WASHINGTON, Nov. 17, 2011 — The American Chemical Society (ACS) Science & the Congress Project invites news media to attend a luncheon briefing on “Critical Materials Shortages: Opportunity for Competitive Innovation.” It will be held Tuesday, Nov. 29, from noon to 1:30 p.m. in SVC 209-08 Capitol Visitor Center, Senate side.
Critical materials are defined as natural resources that are both threatened and limited in their availability and key to producing technology for which there is a growing demand. “Rare earths,” including lanthanide elements on the periodic table (e.g. cerium, neodymium, europium), and other elements, such as cobalt, indium and tellurium are particularly important critical materials. These materials are critical in producing magnets for defense applications, super-alloys for high speed jet engine turbines and low-energy lighting phosphors and photovoltaics for energy production. Thus, securing the supply chain for such materials, identifying technological alternatives and ways to recycle material stocks are vital issues for ensuring our nation’s security, developing clean energy systems and fostering economic growth in electronics-dependent sectors like medical instrumentation and information technology.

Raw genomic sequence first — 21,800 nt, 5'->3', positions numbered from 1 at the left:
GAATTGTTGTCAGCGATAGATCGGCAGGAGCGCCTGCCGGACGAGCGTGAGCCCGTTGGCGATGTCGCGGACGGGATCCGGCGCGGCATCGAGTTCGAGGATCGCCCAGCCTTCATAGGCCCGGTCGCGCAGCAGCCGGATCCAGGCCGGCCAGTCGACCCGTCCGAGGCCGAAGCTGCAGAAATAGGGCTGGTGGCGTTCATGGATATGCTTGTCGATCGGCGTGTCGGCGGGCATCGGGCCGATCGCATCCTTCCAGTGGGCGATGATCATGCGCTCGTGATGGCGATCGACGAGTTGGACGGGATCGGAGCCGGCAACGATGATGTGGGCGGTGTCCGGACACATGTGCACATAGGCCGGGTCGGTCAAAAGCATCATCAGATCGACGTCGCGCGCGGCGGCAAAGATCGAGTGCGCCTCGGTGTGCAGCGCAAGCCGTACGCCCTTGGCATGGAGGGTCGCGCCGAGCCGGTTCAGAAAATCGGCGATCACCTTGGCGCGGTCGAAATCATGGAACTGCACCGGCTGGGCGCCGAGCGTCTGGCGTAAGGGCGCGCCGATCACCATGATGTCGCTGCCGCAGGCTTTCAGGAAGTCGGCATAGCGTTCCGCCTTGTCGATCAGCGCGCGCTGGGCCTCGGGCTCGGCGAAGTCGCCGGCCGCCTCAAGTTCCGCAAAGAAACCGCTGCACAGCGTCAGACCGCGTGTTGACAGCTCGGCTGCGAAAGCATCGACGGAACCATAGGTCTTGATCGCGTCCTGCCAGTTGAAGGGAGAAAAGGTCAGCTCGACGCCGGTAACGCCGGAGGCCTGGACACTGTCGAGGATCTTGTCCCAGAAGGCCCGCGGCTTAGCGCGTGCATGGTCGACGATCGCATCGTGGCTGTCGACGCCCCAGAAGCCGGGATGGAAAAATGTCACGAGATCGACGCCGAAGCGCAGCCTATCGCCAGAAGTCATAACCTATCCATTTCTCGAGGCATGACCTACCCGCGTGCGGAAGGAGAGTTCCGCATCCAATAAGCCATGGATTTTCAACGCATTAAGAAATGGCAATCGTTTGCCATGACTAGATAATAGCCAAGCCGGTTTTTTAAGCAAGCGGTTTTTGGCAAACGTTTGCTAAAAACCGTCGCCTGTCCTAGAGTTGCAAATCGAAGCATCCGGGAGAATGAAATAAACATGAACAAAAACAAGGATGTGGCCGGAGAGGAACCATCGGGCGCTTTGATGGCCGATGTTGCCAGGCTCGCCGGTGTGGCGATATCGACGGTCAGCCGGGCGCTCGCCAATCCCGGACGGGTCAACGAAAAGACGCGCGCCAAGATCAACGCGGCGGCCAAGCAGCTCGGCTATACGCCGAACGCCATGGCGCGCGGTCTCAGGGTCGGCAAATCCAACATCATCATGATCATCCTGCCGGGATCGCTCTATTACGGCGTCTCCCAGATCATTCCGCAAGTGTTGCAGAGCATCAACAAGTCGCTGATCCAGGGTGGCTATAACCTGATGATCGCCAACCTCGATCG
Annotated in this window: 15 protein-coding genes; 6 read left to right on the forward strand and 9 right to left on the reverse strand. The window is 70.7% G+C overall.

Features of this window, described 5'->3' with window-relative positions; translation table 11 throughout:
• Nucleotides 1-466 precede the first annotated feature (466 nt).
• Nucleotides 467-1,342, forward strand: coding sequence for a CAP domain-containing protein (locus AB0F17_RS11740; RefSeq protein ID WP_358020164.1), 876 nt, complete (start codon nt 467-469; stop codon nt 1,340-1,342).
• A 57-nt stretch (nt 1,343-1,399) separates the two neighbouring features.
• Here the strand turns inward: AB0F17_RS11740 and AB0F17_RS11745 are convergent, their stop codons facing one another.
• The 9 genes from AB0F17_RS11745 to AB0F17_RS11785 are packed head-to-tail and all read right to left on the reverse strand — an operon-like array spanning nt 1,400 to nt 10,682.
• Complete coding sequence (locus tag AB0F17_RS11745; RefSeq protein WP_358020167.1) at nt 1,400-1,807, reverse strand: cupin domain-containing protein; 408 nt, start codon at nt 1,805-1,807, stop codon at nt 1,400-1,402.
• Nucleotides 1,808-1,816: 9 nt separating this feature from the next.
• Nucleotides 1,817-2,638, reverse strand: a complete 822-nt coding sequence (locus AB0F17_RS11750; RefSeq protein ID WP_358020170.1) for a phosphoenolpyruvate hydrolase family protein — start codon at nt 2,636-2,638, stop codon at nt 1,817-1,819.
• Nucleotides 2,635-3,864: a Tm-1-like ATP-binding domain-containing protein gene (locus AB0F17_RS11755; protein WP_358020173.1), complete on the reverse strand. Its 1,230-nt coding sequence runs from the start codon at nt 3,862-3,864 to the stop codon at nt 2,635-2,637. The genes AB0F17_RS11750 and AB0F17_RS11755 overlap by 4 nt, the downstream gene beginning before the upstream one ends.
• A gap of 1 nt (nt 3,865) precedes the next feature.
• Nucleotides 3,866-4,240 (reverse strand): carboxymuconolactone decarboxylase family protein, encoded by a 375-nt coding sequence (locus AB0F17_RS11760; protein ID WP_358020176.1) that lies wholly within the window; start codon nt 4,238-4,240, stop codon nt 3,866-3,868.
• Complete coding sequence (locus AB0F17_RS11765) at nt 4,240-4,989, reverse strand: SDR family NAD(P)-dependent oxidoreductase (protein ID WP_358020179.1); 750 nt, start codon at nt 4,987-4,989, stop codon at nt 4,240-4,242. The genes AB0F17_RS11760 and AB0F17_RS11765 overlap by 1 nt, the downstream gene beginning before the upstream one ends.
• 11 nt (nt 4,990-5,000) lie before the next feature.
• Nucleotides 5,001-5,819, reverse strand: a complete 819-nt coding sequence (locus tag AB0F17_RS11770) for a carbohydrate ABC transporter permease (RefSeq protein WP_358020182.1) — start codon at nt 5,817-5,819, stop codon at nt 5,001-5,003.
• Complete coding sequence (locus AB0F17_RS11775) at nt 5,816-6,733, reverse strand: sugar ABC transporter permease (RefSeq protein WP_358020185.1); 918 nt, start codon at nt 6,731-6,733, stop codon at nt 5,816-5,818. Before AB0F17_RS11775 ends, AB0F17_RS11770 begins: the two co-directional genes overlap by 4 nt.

The briefing will feature the following panelists and an open discussion:
Opening remarks: Sen. Mark Udall (D-CO)
Moderator: Susan Morrissey, Chemical & Engineering News
The Science & the Congress Project was established in 1995 to provide a neutral and credible source of scientific information targeted to policymakers on Capitol Hill. Expert speakers are chosen to provide a balanced presentation about the topic under discussion, and their comments are independent of any position that may be held by the ACS, the sponsors of Science & the Congress or its co-hosts. For more information, click here.
The American Chemical Society is a nonprofit organization chartered by the U.S. Congress. With more than 163,000 members, ACS is the world’s largest scientific society and a global leader in providing access to chemistry-related research through its multiple databases, peer-reviewed journals and scientific conferences. Its main offices are in Washington, D.C., and Columbus, Ohio.###